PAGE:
There is also a, perceived if not real, higher risk from an inexperienced candidate of failing to be able to competently perform their role. If this is the case, the firm suffers reduced productivity during this time, and 3-6 months later may find themselves going through the recruitment process all over again.
    I'm not saying this doesn't happen with experienced applicants, but the risks can be somewhat lower.

    Kind regards
  • Never to retire | 04 Feb 2015, 10:19 AM Agree 0
    A key issue is not only Young people wanting to get involved in insurance but the constant need of employers for instant fixes (i.e experience)

    Very few companies seem to actively target school or uni leavers so this has left a large gap in the skillset of employees….as mentioned above the outsource of the entry level or admin position doesn’t help as this is traditional pathway for office junior to broker to management, also the advent of AR’s has taken from this pool aswell.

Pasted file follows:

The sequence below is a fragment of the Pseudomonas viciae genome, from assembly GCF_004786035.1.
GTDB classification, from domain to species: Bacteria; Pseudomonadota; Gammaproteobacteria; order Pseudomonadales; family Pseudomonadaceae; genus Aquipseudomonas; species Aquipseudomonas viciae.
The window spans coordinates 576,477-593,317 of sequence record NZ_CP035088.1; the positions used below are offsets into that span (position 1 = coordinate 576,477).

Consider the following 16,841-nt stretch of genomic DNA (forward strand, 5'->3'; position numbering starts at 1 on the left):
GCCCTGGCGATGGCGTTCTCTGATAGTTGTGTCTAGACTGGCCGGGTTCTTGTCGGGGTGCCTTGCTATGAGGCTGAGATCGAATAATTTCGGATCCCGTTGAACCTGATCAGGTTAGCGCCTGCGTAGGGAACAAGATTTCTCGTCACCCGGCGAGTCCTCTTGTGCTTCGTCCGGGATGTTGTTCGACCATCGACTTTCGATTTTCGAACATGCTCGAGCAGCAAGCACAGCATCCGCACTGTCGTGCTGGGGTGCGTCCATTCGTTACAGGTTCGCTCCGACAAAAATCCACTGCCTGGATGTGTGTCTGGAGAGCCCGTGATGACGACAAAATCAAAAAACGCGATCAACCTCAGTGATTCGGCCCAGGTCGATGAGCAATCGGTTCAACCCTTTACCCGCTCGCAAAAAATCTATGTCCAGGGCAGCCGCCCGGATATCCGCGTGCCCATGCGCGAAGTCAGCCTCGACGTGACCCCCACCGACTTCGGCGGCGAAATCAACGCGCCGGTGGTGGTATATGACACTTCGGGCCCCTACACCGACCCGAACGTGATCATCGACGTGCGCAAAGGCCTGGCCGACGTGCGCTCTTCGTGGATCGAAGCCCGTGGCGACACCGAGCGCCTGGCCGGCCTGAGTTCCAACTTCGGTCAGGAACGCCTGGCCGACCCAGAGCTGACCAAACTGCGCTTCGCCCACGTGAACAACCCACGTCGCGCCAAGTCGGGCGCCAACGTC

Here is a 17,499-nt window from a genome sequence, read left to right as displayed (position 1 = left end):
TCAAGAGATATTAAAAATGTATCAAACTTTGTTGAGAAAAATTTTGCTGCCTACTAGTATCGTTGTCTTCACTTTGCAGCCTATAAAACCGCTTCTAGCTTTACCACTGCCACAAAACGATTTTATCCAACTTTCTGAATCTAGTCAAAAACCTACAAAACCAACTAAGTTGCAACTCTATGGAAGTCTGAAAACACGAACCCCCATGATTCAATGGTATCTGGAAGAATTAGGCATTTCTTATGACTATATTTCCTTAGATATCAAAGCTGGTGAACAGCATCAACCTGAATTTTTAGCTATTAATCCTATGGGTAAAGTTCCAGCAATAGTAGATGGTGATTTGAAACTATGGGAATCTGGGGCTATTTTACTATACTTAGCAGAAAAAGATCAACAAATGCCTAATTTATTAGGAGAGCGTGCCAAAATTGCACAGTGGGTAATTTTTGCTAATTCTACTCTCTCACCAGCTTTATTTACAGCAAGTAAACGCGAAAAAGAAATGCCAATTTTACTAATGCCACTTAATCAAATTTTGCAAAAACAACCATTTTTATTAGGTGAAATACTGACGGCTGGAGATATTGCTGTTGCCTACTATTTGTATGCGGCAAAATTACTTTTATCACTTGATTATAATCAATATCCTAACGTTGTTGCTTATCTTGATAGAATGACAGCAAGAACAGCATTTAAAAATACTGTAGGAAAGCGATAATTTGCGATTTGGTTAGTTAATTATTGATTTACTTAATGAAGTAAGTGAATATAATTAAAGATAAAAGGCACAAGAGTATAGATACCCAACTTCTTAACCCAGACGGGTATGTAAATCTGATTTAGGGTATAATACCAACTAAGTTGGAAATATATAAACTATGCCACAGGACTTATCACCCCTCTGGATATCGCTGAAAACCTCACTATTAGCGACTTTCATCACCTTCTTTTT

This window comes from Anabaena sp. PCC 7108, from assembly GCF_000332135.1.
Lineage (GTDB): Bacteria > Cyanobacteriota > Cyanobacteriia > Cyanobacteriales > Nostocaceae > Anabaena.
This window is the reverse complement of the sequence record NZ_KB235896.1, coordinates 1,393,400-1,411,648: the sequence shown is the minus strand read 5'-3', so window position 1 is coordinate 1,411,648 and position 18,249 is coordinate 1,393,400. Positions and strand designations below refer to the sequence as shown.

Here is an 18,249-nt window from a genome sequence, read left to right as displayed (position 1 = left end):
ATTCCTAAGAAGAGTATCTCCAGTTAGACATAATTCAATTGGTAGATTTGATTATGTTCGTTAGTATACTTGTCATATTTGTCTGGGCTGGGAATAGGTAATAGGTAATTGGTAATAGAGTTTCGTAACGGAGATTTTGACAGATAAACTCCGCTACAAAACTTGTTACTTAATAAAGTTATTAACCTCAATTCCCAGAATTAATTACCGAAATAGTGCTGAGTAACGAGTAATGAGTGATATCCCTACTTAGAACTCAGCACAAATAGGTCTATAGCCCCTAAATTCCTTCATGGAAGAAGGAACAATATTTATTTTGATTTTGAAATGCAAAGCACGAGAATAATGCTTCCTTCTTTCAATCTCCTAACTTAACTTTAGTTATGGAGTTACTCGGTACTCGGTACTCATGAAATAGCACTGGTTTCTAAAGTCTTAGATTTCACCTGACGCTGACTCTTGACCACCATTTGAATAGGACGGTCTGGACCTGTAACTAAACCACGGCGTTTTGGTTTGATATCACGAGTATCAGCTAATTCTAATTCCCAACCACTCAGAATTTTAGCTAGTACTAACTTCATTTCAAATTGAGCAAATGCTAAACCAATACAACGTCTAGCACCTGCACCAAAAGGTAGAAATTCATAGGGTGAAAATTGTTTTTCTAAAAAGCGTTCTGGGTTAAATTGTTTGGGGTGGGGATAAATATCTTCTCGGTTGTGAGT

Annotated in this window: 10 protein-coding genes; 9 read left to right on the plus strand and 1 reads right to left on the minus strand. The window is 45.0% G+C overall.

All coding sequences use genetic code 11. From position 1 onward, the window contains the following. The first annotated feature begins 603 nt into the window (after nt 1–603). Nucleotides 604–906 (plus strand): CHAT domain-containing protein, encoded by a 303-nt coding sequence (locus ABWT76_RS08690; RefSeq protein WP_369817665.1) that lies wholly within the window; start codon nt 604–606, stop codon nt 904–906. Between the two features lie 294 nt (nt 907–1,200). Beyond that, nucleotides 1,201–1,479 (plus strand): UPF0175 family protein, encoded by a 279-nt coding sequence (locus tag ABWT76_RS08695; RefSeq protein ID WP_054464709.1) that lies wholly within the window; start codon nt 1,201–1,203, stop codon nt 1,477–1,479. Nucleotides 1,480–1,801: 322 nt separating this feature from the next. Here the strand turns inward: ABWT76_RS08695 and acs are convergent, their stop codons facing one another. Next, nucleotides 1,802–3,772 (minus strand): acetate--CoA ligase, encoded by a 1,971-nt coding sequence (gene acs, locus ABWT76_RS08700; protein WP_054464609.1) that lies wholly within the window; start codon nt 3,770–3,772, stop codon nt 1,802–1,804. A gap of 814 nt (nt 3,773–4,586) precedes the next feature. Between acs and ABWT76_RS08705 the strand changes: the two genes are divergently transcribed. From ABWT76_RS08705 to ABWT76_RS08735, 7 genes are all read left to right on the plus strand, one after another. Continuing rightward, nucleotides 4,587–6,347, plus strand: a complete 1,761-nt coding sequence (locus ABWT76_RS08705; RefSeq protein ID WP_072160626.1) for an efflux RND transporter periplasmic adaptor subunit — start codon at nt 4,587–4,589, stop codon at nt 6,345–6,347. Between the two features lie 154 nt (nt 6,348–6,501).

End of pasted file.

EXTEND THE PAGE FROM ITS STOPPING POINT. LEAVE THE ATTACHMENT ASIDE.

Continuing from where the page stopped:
Also many talk about industry participation and engaging these young employees however the culture shift in all insurance based organisations has changed from the 70/80/90’s when there wasn’t networking function put on…it was just a standard regular catch up that didn’t require a sponsor or CIP points…it was just “the market place” and you networking and shared knowledge often without truly realising you were.

    A number of mid-tier brokers are struggling with staff salary pressures due to this major shortage in talent & any broker under 40 with good skills and reputation is almost the most valuable commodity on the broking/insurance market.
  • 18yrs in UK Insurance | 04 Feb 2015, 03:55 PM Agree 0
    Someone has the experience but not the required qualification! A school leaver with Tier 1 but no experience would be looked at first, this is ridiculous.

    I also feel the lack of training from employers could be the key to this problem and knowledge is being kept from new employees. Why would you not want your staff and business to grow and be the best in the industry.